David Bowie, An Icon Who Wrote Anthems For The Alienated

Jan 11, 2016
Originally published on January 12, 2016 1:22 pm

Legendary rock musician David Bowie, who influenced generations of musicians and fans, died on Sunday, two days after his 69th birthday.

A statement posted on his Facebook page and confirmed by his publicist, Steve Martin, said Bowie died peacefully, "surrounded by his family after a courageous 18 month battle with cancer."

On Friday, his birthday, Bowie released an album, Blackstar, that he made in collaboration with a quintet of jazz musicians. The surreal music video for one song on the album, "Lazarus," is quintessential Bowie: It features a dead astronaut, creepy figures, strange religious overtones and Bowie singing — at first, blindfolded.

Bowie's work often addressed inner truths and existential questions. He was always morphing his sound and his look. He even changed the name he was born with: David Robert Jones. Born on Jan. 8, 1947, in South London, Bowie was the son of a waitress and a nightclub owner. In 2003, he told Fresh Air's Terry Gross that as a child, he wanted to be a baritone saxophone player in the Little Richard band. He talked about getting blinded in one eye when he was 13.

"My best friend hit me because I pulled his girlfriend. In his mind he had every right to do that. The best part of it, of course, is that we still remain very close friends," he said.

Bowie said he started playing in a rock band when he was a teenager. "It was a real trip to have girls wave at you and smile and everything just because you opened your mouth and sang," he recalled. "But really, I guess, what I really wanted to do more than anything else was write musicals. But because I liked rock music, I kind of moved into that sphere, somehow thinking that somewhere along the line I'd be able to put the two together."

Mixing rock music and theatricality is what Bowie did throughout his musical career. In 1969, he released a hit song, "Space Oddity," about a fictional astronaut named Major Tom who is lost in space.

In the early 1970s, Bowie was an icon of glam rock, wearing androgynous clothing and eye makeup, with chopped, bright-red hair. He became known for creating alter egos such as Ziggy Stardust. He said that character defined him in many ways to some fans.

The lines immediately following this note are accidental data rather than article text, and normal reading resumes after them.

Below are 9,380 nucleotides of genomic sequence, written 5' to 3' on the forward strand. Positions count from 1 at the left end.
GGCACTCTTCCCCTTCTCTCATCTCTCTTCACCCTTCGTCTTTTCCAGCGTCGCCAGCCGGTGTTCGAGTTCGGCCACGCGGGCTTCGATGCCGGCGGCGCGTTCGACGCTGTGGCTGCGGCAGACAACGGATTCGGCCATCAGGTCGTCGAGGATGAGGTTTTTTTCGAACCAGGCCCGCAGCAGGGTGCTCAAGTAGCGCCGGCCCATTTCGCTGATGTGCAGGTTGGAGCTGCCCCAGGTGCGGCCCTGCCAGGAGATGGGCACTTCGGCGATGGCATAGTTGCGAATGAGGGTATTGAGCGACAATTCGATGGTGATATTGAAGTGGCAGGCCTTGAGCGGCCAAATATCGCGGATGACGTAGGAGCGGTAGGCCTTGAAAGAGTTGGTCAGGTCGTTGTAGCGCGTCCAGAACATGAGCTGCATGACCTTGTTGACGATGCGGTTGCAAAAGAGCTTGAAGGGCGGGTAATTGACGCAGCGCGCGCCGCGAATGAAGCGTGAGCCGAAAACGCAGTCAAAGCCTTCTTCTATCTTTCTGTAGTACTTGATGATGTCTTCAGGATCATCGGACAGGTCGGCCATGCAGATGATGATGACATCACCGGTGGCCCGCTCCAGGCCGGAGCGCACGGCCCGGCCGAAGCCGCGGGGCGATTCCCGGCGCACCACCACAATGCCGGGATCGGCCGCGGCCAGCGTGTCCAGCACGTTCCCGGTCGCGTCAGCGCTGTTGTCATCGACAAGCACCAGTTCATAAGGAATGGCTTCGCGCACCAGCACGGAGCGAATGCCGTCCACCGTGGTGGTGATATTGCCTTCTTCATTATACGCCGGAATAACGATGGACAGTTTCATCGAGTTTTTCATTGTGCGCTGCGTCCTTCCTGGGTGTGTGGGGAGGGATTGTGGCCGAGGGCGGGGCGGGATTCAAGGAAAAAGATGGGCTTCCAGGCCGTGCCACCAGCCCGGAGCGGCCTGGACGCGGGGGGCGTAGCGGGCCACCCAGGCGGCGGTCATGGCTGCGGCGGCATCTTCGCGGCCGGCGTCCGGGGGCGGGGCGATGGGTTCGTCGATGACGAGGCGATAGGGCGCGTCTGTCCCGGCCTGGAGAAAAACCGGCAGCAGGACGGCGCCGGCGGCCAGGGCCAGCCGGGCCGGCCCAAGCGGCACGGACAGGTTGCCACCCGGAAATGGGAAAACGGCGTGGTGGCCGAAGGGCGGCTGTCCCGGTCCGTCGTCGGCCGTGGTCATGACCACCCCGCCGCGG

"That's me in the American eye," he said with a smile. "But in fact in Europe I'm more, kind of, this bloke what writes lots of stuff. A greater number of 26 or so albums that I've made are [better] known in Europe than they are in America."

Bowie also had a successful acting career, including his role as an alien trying to help his dying planet in the 1976 Nicolas Roeg film The Man Who Fell to Earth. Bowie also played the Elephant Man on Broadway and Pontius Pilate in the movie The Last Temptation of Christ.

Throughout the years, he continued to write songs about being an outsider, mixing rock, jazz, disco, pop, soul — whatever genre he could think of. In keeping with his multifaceted career, Bowie was set to be honored at a concert at Carnegie Hall. His musical Lazarus began an off-Broadway run last month.

Bowie's songs were anthems for generations of fans who felt alienated or different. As many of them noted on social media after news of his death, the stars look very different today.

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DAVID GREENE, HOST:

People around the world have David Bowie lyrics in their heads, ground control to Major Tom, they were the young Americans, turn and face the strange changes. We could go on.

STEVE INSKEEP, HOST:

That makes it especially strange to think that David Bowie is gone. A statement on his social media account says he died after fighting cancer for 18 months. Here's NPR's Mandalit del Barco.

(SOUNDBITE OF SONG, "BLACKSTAR")

DAVID BOWIE: (Singing) Ooh...

MANDALIT DEL BARCO, BYLINE: On Friday, David Bowie turned 69. And that day, he released his final album, "Blackstar," a collaboration with a jazz quintet.